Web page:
At first, it seemed benign enough, and I wanted to be polite. From general questions about my son’s condition, he segued into spirituality. We agreed on some things, and despite some differences in our religious beliefs (he calls himself a born-again Christian, while I think of myself as Catholic Christian), we both believed that the path to salvation is one and the same. He quoted scripture with a flourish. I smiled despite his increasingly insistent tone because he reminded me so much of a Bible-toting preacher. But then, he took a step further than I liked with the discussion, by asking me the worst question in the world to ask a mother of a child with autism.

“Do you believe that autism is caused by diablos (demons)?”

My eyes widened in disbelief and I was forced to cover my gaping mouth and pretend a yawn. I didn’t want to offend this man whom I’ve only just met. Yet I didn’t want to stay there saying nothing at all in my son’s defense.

He obviously didn’t notice my increasing discomfort. He continued along the same line of thought: that man’s sicknesses, disabilities, and impairments are the work of demons and we only have to believe and have faith to be healed. That children born with disabilities are the handiwork of evil running loose in this world, challenging God. He made it sound oh-so-perfectly reasonable, but it is precisely this narrow-minded, perverse view of autism that has caused many a child to die from ignorant, intolerant, and relentless pursuits for a cure.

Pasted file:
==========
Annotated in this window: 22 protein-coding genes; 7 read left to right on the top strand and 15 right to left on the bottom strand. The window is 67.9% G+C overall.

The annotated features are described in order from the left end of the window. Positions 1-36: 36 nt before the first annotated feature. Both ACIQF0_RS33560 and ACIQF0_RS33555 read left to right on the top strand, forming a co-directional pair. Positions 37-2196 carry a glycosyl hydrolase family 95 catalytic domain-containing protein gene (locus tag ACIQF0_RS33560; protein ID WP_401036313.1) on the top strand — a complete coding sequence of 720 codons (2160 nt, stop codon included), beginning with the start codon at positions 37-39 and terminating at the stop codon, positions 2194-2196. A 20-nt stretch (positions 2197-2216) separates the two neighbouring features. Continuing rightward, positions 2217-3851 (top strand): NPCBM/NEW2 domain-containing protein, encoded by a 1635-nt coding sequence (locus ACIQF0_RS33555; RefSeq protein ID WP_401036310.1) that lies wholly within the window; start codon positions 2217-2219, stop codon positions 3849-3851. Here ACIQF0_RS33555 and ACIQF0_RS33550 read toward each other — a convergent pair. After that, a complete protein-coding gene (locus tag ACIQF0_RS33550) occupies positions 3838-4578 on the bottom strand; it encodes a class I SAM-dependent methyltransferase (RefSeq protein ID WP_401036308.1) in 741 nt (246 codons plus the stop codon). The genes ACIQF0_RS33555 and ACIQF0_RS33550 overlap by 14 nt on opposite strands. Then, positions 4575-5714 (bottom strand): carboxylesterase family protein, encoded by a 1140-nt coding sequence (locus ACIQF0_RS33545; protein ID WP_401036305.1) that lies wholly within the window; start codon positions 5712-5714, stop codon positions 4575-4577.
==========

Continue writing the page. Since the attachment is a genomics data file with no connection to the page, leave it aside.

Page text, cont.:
In truth, I was itching for a full-scale showdown. My beliefs against his. While I certainly do not discount the possibility of evil forces in this world, I bristle at the thought that my son’s condition is an offshoot of the devil’s work. This would imply that my son is “evil” at the core, and that he, or we, his parents, somehow deserved this. That autism is a “punishment.” That autism, like other disabilities, is justice meted on the “guilty.”

I looked him in the eye and politely responded, “Excuse me, sir, but I would have to stop you there. I do not believe in what you say. My son’s spirit is perfect, and if he is who he is, it is because God made him that way. Not to teach him a lesson, but to teach us — the people around him — lessons on tolerance, forgiveness, love, and mercy. He was made imperfect to perfect the spirits of those around him. He is not of the devil’s; he is not of your Diablo’s.” I was shaking then. It was all I could do not to ask him to leave.